Preparing data

DLM training data should be written with proper casing and formatting.

Mix automatic normalization

Mix will attempt to normalize your data as much as possible, but any help you can provide with good training text will benefit your DLM.

If you enter all uppercase text, Mix will convert to the proper case but will prefer the case given in the text when ambiguous. For example “subway” (place) vs. “Subway” (proper name) vs. “SUBWAY” (company).

Since punctuation is not spoken, Mix will remove it prior to DLM training and replace it with an end-of-sentence token.

Words are normalized to in-vocabulary tokens for consistency and accuracy purposes. For example “wifi” will be changed to “Wi-Fi” and “web site” will be changed to “website.” If you would like a specific word form recognized instead of the normalized form, you must add it to a wordset.

Numeric expressions

Formatted numeric expressions like “$120” have multiple possible representation as tokens. For example, “one hundred twenty dollars,” “one hundred and twenty dollars,” “a hundred and twenty dollars” all mean the same thing as $120 and different people use one or the other to say it out loud.

Individual samples with numeric expressions are not automatically be expanded by Mix to all possible representations. When there are multiple best possibilities, one is chosen at random for the model to train on. However, if there are many samples in the training set containing numeric expressions, these tend to be expanded in the various different ways, across the training set, allowing your DLM to represent these possibilities. You can alternatively choose to simply spell out numbers in the DLM training text, but if you do you do not get these variations unless you provide them explicitly via multiple similar entries that spell out the variations.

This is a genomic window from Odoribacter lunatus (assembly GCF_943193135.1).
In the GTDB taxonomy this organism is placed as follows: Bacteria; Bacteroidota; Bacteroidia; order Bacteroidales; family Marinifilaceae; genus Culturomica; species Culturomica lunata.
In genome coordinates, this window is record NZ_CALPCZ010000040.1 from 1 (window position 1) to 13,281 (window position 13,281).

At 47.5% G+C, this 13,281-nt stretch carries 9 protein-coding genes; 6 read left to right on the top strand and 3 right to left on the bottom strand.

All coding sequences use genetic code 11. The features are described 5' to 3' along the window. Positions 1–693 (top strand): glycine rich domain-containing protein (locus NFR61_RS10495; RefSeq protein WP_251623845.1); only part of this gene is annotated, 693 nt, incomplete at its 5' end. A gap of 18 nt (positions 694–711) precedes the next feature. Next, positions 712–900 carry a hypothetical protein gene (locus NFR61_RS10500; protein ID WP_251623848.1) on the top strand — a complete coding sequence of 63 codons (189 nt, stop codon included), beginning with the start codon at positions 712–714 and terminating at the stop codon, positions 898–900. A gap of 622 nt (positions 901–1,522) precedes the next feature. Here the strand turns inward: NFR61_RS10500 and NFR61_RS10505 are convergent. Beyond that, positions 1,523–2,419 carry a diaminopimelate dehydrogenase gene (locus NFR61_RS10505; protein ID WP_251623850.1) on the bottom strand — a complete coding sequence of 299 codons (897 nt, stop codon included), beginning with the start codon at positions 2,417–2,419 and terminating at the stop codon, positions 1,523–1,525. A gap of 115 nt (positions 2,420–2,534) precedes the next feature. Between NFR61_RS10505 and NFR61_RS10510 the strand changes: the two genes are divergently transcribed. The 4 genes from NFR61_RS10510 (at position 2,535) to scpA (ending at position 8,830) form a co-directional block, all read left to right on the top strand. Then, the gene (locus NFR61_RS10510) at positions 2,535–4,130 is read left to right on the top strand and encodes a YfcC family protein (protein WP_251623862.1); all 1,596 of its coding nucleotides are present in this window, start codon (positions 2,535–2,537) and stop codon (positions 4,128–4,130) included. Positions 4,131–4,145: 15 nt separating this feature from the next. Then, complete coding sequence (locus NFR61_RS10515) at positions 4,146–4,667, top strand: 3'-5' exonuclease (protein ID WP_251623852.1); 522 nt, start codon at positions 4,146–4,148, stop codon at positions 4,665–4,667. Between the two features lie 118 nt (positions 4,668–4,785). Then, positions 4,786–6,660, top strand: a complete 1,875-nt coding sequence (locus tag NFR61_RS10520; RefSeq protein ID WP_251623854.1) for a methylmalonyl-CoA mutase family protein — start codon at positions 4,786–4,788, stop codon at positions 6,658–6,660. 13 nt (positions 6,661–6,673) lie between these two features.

Sample sentence examples

Here are some examples of good and bad training sample sentences.

Training sample dos and donts
Good example Bad example
My internet stopped working. Can you help? MY INTERNET STOPPED WORKING. CAN YOU HELP?
Call Mrs. Jones in New York call mrs. jones in new York
I’m looking for a 90-Watt PAR38 halogen dimmable flood light i’m looking for a 90 WATT P A R thirty eight halogen dimmable flood light

Training set for NLU model and DLM

Training samples that are to be used to build NLU models generally involve more detailed annotations about the semantic intent of the training samples and any related entities. An important part of NLU model development is designing an ontology that fully represents the expected user intents in the domain and the entities users may use to specify these intents. This is necessary in NLU models to accurately understand what the user wants so that the system can interpret and fulfill that intent.

The details of designing ontologies and training sets for NLU models are beyond the scope of the present document. For more details, see the document on NLU modeling best practices.